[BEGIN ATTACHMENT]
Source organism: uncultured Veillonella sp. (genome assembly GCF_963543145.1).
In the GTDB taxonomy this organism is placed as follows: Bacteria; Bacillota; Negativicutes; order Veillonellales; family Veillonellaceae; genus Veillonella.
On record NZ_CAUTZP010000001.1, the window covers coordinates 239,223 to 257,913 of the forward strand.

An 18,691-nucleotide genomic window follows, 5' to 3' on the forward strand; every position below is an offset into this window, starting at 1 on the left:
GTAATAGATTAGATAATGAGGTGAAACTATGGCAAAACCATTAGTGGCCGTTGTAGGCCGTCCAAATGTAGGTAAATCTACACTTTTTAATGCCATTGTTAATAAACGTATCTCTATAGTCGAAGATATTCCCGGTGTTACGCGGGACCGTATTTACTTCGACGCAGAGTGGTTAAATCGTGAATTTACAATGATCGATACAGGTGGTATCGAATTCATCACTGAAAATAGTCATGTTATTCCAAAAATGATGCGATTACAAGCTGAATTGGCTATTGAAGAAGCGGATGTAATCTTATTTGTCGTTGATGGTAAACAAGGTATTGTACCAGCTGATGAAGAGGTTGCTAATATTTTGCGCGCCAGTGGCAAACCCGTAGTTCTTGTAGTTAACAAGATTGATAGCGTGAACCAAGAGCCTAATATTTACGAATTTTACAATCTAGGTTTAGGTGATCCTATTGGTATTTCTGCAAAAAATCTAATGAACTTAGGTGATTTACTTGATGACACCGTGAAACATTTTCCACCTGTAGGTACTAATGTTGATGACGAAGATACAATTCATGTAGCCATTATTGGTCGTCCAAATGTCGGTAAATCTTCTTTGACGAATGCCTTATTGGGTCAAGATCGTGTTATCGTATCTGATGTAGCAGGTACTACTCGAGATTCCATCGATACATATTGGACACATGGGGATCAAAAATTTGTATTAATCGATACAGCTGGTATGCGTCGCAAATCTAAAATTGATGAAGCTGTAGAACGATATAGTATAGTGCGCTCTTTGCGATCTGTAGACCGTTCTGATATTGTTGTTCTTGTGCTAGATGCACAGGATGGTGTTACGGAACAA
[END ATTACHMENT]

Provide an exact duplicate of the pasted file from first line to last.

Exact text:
Source organism: uncultured Veillonella sp. (genome assembly GCF_963543145.1).
In the GTDB taxonomy this organism is placed as follows: Bacteria; Bacillota; Negativicutes; order Veillonellales; family Veillonellaceae; genus Veillonella.
On record NZ_CAUTZP010000001.1, the window covers coordinates 239,223 to 257,913 of the forward strand.

An 18,691-nucleotide genomic window follows, 5' to 3' on the forward strand; every position below is an offset into this window, starting at 1 on the left:
GTAATAGATTAGATAATGAGGTGAAACTATGGCAAAACCATTAGTGGCCGTTGTAGGCCGTCCAAATGTAGGTAAATCTACACTTTTTAATGCCATTGTTAATAAACGTATCTCTATAGTCGAAGATATTCCCGGTGTTACGCGGGACCGTATTTACTTCGACGCAGAGTGGTTAAATCGTGAATTTACAATGATCGATACAGGTGGTATCGAATTCATCACTGAAAATAGTCATGTTATTCCAAAAATGATGCGATTACAAGCTGAATTGGCTATTGAAGAAGCGGATGTAATCTTATTTGTCGTTGATGGTAAACAAGGTATTGTACCAGCTGATGAAGAGGTTGCTAATATTTTGCGCGCCAGTGGCAAACCCGTAGTTCTTGTAGTTAACAAGATTGATAGCGTGAACCAAGAGCCTAATATTTACGAATTTTACAATCTAGGTTTAGGTGATCCTATTGGTATTTCTGCAAAAAATCTAATGAACTTAGGTGATTTACTTGATGACACCGTGAAACATTTTCCACCTGTAGGTACTAATGTTGATGACGAAGATACAATTCATGTAGCCATTATTGGTCGTCCAAATGTCGGTAAATCTTCTTTGACGAATGCCTTATTGGGTCAAGATCGTGTTATCGTATCTGATGTAGCAGGTACTACTCGAGATTCCATCGATACATATTGGACACATGGGGATCAAAAATTTGTATTAATCGATACAGCTGGTATGCGTCGCAAATCTAAAATTGATGAAGCTGTAGAACGATATAGTATAGTGCGCTCTTTGCGATCTGTAGACCGTTCTGATATTGTTGTTCTTGTGCTAGATGCACAGGATGGTGTTACGGAACAA